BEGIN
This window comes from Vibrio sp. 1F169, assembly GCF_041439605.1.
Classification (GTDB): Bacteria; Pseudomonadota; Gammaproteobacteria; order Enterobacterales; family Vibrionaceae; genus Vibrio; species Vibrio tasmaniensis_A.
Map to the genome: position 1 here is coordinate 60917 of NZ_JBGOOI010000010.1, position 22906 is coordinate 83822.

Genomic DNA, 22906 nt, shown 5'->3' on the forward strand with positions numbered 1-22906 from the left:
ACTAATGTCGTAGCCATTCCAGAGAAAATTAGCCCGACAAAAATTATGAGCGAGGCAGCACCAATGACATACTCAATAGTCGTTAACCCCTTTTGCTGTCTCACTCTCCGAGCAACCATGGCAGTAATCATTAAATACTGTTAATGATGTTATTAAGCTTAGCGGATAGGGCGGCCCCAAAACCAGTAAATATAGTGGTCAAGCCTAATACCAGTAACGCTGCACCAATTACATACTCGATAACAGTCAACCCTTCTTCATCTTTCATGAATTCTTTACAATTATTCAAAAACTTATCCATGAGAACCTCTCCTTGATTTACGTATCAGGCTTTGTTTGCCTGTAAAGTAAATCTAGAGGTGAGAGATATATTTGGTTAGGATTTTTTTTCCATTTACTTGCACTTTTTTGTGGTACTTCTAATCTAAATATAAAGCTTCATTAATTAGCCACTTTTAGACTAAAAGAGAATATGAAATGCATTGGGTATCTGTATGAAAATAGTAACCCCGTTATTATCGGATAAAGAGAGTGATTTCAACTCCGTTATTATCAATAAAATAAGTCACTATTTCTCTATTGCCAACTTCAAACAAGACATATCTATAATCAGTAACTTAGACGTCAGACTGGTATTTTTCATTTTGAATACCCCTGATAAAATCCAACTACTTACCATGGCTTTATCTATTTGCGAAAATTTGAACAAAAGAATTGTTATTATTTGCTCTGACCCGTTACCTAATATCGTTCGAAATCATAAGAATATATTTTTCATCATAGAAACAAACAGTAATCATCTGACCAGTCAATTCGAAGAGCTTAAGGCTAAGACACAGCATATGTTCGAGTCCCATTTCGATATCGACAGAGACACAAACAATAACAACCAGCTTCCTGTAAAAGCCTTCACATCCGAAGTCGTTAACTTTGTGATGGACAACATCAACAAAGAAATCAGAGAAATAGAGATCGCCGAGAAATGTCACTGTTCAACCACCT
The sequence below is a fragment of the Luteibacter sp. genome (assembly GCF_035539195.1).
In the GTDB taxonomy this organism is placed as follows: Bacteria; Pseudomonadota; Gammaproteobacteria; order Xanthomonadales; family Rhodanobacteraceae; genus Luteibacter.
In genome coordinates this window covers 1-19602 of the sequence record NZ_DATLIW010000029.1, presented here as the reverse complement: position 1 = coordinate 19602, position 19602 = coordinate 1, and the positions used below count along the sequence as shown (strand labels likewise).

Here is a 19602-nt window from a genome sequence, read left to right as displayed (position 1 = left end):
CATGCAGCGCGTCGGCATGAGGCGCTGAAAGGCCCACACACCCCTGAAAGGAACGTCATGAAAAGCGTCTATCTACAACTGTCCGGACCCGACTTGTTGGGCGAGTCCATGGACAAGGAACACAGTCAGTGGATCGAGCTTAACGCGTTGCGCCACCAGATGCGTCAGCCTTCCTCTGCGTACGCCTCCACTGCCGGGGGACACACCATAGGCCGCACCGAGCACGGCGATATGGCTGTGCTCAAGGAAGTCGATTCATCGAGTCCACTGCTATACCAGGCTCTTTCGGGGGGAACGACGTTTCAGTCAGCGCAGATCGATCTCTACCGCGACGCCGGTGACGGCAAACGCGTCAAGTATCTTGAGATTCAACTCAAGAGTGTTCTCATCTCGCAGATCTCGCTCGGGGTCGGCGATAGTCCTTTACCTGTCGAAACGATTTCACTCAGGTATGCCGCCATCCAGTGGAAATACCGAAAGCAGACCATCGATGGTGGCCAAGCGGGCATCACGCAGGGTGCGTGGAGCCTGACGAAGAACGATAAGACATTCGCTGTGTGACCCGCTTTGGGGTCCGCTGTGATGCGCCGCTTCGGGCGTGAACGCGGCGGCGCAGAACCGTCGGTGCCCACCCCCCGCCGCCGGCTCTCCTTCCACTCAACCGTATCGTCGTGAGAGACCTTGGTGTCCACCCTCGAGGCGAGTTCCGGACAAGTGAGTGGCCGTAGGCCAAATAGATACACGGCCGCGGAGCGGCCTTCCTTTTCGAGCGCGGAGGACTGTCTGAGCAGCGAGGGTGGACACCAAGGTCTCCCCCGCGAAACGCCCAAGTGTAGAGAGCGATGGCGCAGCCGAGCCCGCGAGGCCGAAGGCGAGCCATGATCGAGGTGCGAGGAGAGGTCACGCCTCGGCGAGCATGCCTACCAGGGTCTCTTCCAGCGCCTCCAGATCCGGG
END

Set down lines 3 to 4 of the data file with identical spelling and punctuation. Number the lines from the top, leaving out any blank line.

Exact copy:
Map to the genome: position 1 here is coordinate 60917 of NZ_JBGOOI010000010.1, position 22906 is coordinate 83822.

Genomic DNA, 22906 nt, shown 5'->3' on the forward strand with positions numbered 1-22906 from the left: